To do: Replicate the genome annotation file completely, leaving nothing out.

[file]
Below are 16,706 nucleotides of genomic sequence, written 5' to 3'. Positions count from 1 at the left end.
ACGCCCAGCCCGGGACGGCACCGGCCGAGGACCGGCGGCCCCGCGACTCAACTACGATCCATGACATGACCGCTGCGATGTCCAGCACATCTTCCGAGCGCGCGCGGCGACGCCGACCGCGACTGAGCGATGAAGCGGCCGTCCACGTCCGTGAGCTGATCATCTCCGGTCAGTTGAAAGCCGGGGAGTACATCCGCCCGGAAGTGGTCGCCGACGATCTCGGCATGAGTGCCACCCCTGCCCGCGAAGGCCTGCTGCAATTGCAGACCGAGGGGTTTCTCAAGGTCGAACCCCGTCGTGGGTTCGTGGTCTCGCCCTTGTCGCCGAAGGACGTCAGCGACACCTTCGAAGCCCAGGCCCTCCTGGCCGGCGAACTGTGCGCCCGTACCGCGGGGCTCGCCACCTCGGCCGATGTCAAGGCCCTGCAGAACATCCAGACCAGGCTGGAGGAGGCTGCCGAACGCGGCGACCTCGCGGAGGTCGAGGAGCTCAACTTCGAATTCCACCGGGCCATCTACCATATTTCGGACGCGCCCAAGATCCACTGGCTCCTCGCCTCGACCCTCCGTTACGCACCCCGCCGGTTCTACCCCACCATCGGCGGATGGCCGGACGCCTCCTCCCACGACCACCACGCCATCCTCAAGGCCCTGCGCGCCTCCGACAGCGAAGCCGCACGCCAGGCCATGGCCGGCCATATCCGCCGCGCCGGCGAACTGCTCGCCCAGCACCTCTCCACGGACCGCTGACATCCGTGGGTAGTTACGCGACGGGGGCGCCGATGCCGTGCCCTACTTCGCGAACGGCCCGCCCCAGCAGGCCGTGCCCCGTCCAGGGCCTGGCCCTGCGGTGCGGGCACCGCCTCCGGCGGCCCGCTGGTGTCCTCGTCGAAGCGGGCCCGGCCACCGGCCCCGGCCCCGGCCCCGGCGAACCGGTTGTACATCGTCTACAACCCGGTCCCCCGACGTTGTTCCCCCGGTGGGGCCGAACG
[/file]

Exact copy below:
Below are 16,706 nucleotides of genomic sequence, written 5' to 3'. Positions count from 1 at the left end.
ACGCCCAGCCCGGGACGGCACCGGCCGAGGACCGGCGGCCCCGCGACTCAACTACGATCCATGACATGACCGCTGCGATGTCCAGCACATCTTCCGAGCGCGCGCGGCGACGCCGACCGCGACTGAGCGATGAAGCGGCCGTCCACGTCCGTGAGCTGATCATCTCCGGTCAGTTGAAAGCCGGGGAGTACATCCGCCCGGAAGTGGTCGCCGACGATCTCGGCATGAGTGCCACCCCTGCCCGCGAAGGCCTGCTGCAATTGCAGACCGAGGGGTTTCTCAAGGTCGAACCCCGTCGTGGGTTCGTGGTCTCGCCCTTGTCGCCGAAGGACGTCAGCGACACCTTCGAAGCCCAGGCCCTCCTGGCCGGCGAACTGTGCGCCCGTACCGCGGGGCTCGCCACCTCGGCCGATGTCAAGGCCCTGCAGAACATCCAGACCAGGCTGGAGGAGGCTGCCGAACGCGGCGACCTCGCGGAGGTCGAGGAGCTCAACTTCGAATTCCACCGGGCCATCTACCATATTTCGGACGCGCCCAAGATCCACTGGCTCCTCGCCTCGACCCTCCGTTACGCACCCCGCCGGTTCTACCCCACCATCGGCGGATGGCCGGACGCCTCCTCCCACGACCACCACGCCATCCTCAAGGCCCTGCGCGCCTCCGACAGCGAAGCCGCACGCCAGGCCATGGCCGGCCATATCCGCCGCGCCGGCGAACTGCTCGCCCAGCACCTCTCCACGGACCGCTGACATCCGTGGGTAGTTACGCGACGGGGGCGCCGATGCCGTGCCCTACTTCGCGAACGGCCCGCCCCAGCAGGCCGTGCCCCGTCCAGGGCCTGGCCCTGCGGTGCGGGCACCGCCTCCGGCGGCCCGCTGGTGTCCTCGTCGAAGCGGGCCCGGCCACCGGCCCCGGCCCCGGCCCCGGCGAACCGGTTGTACATCGTCTACAACCCGGTCCCCCGACGTTGTTCCCCCGGTGGGGCCGAACG